Bottom line: This is a huge deal for the Senate and there will be many open questions if Menendez is convicted. What happens if Menendez appeals it? What will Mitch McConnell, who will play a key role, do? How will Chuck Schumer and Menendez's Democratic colleagues respond? Would they call for Menendez to step down? And what reaction can we expect from the Senate Ethics Committee, chaired by the senior senator from Georgia, Johnny Isakson?
President Trump is in Japan. Next stops: South Korea, China, Vietnam, the Philippines. It's a 12-day trip — the longest visit to Asia by a U.S. president in a quarter of a century.
While he's away, many of Trump's top advisers and cabinet secretaries are staying back to sell tax reform in Washington and in politically-crucial House districts and Senate states around the country:
In the House: the tax-writing Ways and Means Committee begins its mark-up of the tax reform bill at noon on Monday. They expect to finish the mark-up by the end of the week.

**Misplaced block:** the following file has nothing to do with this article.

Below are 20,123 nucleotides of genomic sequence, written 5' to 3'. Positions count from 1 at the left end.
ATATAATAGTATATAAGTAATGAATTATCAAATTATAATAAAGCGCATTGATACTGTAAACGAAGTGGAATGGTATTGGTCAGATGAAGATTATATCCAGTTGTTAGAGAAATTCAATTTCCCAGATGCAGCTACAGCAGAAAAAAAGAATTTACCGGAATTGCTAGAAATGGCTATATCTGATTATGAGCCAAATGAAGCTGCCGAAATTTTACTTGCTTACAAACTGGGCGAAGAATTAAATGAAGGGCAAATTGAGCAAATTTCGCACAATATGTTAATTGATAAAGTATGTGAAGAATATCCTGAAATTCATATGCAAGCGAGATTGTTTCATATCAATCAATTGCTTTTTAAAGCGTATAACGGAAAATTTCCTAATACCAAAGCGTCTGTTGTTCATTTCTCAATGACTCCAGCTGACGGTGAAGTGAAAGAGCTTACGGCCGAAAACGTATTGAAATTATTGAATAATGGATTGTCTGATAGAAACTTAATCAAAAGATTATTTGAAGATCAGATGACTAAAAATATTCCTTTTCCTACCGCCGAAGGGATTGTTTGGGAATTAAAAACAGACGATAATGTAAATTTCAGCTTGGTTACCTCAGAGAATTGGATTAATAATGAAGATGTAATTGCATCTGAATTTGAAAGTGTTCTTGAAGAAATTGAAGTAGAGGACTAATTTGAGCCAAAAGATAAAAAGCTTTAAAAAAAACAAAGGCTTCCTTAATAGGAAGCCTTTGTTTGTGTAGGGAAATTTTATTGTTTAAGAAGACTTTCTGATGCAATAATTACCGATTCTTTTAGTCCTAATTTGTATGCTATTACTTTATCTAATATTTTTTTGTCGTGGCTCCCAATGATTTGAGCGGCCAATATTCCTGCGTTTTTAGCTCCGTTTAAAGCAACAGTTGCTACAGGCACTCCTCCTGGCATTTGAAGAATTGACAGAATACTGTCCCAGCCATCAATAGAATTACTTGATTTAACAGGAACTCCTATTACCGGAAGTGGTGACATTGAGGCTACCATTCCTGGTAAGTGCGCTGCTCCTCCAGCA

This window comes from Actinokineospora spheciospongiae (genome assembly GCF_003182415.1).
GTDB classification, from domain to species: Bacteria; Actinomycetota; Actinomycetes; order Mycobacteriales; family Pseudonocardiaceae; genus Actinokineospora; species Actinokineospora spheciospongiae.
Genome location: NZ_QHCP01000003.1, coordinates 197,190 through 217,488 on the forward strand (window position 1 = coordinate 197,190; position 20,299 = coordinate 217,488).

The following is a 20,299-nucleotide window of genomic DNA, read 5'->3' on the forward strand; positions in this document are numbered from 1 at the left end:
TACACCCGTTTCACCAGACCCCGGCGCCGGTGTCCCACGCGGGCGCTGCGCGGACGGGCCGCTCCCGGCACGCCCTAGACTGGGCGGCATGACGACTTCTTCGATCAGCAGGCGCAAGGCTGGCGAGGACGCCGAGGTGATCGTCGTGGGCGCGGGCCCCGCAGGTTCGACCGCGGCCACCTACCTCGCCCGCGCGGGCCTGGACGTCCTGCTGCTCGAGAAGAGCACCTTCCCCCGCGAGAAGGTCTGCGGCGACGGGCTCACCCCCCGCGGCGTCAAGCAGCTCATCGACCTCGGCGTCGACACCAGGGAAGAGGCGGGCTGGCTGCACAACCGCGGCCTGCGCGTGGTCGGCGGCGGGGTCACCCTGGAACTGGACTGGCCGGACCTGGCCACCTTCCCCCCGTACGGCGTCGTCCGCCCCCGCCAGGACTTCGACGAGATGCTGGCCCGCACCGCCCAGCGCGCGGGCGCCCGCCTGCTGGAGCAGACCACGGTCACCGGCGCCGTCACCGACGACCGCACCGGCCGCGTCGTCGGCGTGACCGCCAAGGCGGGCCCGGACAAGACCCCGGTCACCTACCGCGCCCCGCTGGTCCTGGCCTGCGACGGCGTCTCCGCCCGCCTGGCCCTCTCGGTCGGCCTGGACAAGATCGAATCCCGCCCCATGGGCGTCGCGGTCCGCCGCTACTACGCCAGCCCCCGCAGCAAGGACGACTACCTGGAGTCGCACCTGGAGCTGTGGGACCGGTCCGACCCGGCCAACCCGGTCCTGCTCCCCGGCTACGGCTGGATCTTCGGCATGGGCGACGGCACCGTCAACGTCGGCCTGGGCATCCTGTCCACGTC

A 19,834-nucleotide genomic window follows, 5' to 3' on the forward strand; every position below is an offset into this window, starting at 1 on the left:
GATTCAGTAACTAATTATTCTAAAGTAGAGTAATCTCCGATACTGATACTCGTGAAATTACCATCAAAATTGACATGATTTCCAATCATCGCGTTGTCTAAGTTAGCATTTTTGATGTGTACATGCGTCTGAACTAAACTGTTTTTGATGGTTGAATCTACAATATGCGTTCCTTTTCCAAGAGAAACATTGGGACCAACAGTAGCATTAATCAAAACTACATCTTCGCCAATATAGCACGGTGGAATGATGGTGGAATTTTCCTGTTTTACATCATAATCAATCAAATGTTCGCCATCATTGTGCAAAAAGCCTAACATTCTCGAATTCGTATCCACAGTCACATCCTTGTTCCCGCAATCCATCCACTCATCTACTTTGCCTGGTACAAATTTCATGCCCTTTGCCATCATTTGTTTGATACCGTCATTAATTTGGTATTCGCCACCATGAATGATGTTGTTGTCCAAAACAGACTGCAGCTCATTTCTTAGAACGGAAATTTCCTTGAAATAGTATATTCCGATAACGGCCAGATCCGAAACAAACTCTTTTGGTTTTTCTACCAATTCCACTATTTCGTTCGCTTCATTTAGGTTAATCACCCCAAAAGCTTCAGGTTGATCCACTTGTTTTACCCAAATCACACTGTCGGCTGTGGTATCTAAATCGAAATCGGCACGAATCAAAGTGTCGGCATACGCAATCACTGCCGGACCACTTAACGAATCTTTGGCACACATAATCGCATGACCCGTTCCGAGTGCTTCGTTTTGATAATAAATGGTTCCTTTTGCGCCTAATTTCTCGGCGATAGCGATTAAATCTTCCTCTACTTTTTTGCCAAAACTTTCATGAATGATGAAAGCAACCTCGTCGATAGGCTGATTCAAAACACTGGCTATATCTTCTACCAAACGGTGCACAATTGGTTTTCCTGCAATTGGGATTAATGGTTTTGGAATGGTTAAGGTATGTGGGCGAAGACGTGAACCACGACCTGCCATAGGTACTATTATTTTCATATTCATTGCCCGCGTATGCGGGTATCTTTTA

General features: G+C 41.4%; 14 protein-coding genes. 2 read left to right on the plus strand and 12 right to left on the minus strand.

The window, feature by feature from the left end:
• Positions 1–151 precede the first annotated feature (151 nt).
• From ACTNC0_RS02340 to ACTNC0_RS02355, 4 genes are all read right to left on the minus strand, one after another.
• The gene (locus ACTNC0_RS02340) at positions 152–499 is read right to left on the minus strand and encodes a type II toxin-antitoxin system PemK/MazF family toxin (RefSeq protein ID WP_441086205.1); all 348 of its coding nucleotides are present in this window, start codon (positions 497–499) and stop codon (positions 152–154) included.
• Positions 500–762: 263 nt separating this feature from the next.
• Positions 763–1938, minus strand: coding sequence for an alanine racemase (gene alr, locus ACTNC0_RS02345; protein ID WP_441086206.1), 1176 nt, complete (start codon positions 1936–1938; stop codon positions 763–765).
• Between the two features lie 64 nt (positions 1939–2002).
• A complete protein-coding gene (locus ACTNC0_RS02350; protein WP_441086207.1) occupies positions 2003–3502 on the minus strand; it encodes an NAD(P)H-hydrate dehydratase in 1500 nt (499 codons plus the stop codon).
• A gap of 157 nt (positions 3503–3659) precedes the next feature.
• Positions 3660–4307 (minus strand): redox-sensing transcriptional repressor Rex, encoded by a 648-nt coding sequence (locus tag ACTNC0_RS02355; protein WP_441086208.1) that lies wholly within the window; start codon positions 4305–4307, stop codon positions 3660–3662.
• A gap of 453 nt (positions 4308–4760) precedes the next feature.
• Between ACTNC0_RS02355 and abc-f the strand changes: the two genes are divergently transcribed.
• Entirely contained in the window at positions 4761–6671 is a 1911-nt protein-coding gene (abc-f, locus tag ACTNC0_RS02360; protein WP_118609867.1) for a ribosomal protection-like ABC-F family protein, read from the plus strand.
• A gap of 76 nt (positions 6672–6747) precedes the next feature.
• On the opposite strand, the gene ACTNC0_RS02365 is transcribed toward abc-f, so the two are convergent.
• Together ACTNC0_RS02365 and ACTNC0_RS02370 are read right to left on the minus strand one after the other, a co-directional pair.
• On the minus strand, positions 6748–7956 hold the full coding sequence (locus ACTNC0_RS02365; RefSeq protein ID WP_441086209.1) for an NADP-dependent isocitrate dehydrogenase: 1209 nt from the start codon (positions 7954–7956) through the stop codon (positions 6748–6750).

In the Senate: The Senate will pound through nominees while waiting for the Ways and Means Committee to finish marking up its tax bill. Then the tax-writing committee of the upper chamber, Senate Finance, will introduce its own tax reform bill. It will have similar contours to the House bill but will differ in significant ways.
Bottom line: Both chambers are entering the landmine phase of tax reform. Loads of political and mathematical problems await.
I'm genuinely thrilled to tell you that Bill Bishop — one of the smartest minds on China — is moving his weekly must-read "Sinocism" newsletter to Axios' platform. It'll be called "Axios China."
"Axios China" launches Nov. 10, with Trump still on his trip to Asia. Sign up free here.
Beyond the spin: Bishop says he doesn't expect Trump to achieve any substantive breakthroughs with China on either trade or North Korea during this trip. "China and the US will sign a lot of deals during the visit, but deals are easy for the Chinese and, once you wade through the PR spin, many of the signed 'agreements' may actually be non-binding MOUs," he writes in his newsletter today.
I asked Richard McGregor, the longtime Asia correspondent and former Financial Times bureau chief, to read between the lines of the Trump administration's revealing decision to rename the "Asia-Pacific" as the "Indo-Pacific."